In McGoey (Re), 2019 ONSC 80, Justice Penny of the Ontario Superior Court of Justice found trusts over two properties held by a bankrupt were void as shams. In his decision, Justice Penny noted that had he not found the trusts to be sham trusts, he would still have set them aside as fraudulent conveyances, making us ask: “what is the difference between a sham trust and a fraudulent conveyance?”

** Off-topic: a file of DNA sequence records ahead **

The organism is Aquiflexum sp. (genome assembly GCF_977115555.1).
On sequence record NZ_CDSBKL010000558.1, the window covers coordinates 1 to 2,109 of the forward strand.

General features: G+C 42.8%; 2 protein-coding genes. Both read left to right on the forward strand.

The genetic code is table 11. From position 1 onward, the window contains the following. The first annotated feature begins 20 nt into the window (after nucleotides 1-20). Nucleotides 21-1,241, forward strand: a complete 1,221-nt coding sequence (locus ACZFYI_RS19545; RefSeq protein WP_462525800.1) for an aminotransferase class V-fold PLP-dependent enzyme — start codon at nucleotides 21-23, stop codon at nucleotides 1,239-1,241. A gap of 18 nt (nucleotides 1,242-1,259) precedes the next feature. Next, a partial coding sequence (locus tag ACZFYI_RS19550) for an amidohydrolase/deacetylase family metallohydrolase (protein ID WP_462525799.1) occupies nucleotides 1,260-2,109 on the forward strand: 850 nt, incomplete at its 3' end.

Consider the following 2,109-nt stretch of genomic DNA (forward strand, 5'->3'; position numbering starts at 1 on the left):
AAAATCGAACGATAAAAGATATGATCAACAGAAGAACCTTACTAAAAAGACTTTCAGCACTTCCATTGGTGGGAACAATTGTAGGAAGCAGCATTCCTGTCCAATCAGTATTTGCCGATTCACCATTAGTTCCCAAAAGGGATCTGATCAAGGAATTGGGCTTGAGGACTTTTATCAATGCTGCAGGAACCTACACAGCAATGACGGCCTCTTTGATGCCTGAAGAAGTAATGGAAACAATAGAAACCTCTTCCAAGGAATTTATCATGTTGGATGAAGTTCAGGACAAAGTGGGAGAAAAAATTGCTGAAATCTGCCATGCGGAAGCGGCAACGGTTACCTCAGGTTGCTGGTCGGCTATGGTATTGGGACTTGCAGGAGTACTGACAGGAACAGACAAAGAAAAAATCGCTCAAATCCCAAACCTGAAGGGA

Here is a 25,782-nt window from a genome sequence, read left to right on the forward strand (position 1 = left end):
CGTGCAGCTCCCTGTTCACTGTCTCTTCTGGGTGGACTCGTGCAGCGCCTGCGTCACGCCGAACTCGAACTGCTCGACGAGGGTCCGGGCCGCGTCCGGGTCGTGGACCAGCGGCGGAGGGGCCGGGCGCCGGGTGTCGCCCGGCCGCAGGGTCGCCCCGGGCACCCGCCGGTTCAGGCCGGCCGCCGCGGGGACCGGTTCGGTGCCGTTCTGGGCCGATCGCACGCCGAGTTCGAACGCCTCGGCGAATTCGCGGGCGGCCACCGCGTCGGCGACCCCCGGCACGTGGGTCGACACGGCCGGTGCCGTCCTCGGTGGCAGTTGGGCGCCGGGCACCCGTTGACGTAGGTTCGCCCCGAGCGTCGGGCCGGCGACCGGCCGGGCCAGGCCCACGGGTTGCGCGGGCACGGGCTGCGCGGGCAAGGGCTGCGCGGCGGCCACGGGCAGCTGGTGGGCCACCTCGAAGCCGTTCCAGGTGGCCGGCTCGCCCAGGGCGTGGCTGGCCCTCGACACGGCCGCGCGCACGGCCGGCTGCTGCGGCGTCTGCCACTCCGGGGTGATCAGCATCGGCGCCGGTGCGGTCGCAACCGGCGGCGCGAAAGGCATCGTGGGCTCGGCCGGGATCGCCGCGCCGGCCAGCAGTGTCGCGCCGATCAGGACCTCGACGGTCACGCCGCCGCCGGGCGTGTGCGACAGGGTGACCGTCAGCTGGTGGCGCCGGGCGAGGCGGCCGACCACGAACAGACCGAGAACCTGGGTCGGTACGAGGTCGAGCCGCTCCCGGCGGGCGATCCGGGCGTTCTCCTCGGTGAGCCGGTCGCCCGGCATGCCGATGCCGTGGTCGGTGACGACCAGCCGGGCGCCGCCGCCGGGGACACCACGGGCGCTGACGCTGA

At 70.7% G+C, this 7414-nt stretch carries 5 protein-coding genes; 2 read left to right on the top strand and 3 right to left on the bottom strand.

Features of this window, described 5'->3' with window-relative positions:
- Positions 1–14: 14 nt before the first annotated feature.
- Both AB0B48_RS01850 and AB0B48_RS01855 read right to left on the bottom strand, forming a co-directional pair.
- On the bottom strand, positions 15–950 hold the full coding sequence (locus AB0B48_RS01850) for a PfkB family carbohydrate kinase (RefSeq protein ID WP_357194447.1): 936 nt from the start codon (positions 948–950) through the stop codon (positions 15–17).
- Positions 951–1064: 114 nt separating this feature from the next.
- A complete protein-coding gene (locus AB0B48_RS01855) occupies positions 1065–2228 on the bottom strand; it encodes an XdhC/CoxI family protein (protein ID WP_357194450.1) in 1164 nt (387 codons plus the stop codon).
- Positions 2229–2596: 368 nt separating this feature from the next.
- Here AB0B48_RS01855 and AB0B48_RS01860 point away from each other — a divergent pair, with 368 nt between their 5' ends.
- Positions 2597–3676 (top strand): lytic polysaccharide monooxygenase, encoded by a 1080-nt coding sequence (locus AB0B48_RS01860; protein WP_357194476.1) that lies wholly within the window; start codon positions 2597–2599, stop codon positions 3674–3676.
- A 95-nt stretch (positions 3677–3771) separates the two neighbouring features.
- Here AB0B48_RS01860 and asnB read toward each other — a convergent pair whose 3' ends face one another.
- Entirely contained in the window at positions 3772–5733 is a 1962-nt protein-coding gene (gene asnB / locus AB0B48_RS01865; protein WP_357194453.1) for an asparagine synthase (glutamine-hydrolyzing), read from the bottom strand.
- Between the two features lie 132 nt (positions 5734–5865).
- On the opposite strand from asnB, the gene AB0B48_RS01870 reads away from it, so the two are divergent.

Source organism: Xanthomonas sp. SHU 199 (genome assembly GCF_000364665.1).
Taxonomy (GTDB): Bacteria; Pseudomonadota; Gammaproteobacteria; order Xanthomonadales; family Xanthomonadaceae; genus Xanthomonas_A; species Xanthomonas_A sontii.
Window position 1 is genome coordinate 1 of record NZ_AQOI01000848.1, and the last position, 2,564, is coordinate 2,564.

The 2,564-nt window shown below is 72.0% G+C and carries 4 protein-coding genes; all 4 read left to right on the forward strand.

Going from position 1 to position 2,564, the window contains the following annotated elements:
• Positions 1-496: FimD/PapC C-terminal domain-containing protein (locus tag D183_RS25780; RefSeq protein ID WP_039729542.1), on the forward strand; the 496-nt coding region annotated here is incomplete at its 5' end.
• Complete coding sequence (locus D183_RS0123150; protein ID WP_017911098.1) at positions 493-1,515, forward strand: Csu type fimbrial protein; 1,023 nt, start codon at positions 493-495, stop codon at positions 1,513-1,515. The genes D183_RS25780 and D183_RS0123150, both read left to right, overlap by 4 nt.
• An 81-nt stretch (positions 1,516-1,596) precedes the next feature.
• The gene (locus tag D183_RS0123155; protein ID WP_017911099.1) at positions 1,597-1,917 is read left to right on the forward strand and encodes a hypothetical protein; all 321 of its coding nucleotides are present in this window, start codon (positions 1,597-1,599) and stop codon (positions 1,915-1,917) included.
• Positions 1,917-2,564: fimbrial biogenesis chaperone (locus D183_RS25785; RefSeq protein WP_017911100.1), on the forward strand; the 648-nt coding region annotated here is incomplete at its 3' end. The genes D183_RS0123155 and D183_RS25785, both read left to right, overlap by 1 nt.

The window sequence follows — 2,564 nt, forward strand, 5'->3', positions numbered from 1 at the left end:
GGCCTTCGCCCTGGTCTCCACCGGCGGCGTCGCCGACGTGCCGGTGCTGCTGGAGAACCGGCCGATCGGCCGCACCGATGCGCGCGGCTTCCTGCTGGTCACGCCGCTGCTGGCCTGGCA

A sham trust occurs where documents or acts give the appearance of creating legal rights that the parties have no intention of actually creating. In contrast, the documents and acts for a fraudulent conveyance accurately reflect the intentions of the parties and the legal rights that they want to create. The issue with a fraudulent conveyance is not that the transfer of rights is a sham, but that the transfer is being done for fraudulent purpose. With the evidence in front of him, Justice Penny was satisfied that, even if the McGoeys intended to transfer the properties, it was for a fraudulent purpose.